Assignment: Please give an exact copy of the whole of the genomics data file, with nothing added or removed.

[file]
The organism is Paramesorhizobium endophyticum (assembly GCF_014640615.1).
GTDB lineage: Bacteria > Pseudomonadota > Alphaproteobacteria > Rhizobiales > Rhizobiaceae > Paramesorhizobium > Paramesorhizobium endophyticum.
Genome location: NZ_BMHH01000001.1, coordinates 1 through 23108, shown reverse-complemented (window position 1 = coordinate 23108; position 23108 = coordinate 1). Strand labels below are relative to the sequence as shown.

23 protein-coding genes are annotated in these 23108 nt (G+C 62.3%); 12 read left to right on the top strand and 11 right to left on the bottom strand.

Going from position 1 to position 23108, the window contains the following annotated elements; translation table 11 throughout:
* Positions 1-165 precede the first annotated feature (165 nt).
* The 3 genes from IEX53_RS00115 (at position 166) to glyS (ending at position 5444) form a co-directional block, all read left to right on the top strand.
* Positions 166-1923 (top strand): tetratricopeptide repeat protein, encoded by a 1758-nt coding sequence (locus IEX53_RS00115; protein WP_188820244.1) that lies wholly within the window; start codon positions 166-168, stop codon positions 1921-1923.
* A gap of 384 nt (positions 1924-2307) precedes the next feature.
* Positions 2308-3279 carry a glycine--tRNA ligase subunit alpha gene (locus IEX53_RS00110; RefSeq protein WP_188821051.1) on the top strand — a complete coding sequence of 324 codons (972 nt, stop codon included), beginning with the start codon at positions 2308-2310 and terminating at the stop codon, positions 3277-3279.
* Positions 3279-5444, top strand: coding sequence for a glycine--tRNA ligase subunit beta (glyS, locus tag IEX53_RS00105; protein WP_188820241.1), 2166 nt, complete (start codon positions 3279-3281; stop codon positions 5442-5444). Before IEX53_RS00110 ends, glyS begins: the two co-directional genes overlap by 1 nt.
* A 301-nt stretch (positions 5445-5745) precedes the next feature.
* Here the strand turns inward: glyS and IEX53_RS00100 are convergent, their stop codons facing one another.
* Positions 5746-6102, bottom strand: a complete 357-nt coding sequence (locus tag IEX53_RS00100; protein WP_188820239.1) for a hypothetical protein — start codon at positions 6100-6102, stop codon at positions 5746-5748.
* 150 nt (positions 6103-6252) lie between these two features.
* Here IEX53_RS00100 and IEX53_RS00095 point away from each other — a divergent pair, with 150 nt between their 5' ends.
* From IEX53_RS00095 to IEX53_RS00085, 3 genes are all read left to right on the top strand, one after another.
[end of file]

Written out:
The organism is Paramesorhizobium endophyticum (assembly GCF_014640615.1).
GTDB lineage: Bacteria > Pseudomonadota > Alphaproteobacteria > Rhizobiales > Rhizobiaceae > Paramesorhizobium > Paramesorhizobium endophyticum.
Genome location: NZ_BMHH01000001.1, coordinates 1 through 23108, shown reverse-complemented (window position 1 = coordinate 23108; position 23108 = coordinate 1). Strand labels below are relative to the sequence as shown.

23 protein-coding genes are annotated in these 23108 nt (G+C 62.3%); 12 read left to right on the top strand and 11 right to left on the bottom strand.

Going from position 1 to position 23108, the window contains the following annotated elements; translation table 11 throughout:
* Positions 1-165 precede the first annotated feature (165 nt).
* The 3 genes from IEX53_RS00115 (at position 166) to glyS (ending at position 5444) form a co-directional block, all read left to right on the top strand.
* Positions 166-1923 (top strand): tetratricopeptide repeat protein, encoded by a 1758-nt coding sequence (locus IEX53_RS00115; protein WP_188820244.1) that lies wholly within the window; start codon positions 166-168, stop codon positions 1921-1923.
* A gap of 384 nt (positions 1924-2307) precedes the next feature.
* Positions 2308-3279 carry a glycine--tRNA ligase subunit alpha gene (locus IEX53_RS00110; RefSeq protein WP_188821051.1) on the top strand — a complete coding sequence of 324 codons (972 nt, stop codon included), beginning with the start codon at positions 2308-2310 and terminating at the stop codon, positions 3277-3279.
* Positions 3279-5444, top strand: coding sequence for a glycine--tRNA ligase subunit beta (glyS, locus tag IEX53_RS00105; protein WP_188820241.1), 2166 nt, complete (start codon positions 3279-3281; stop codon positions 5442-5444). Before IEX53_RS00110 ends, glyS begins: the two co-directional genes overlap by 1 nt.
* A 301-nt stretch (positions 5445-5745) precedes the next feature.
* Here the strand turns inward: glyS and IEX53_RS00100 are convergent, their stop codons facing one another.
* Positions 5746-6102, bottom strand: a complete 357-nt coding sequence (locus tag IEX53_RS00100; protein WP_188820239.1) for a hypothetical protein — start codon at positions 6100-6102, stop codon at positions 5746-5748.
* 150 nt (positions 6103-6252) lie between these two features.
* Here IEX53_RS00100 and IEX53_RS00095 point away from each other — a divergent pair, with 150 nt between their 5' ends.
* From IEX53_RS00095 to IEX53_RS00085, 3 genes are all read left to right on the top strand, one after another.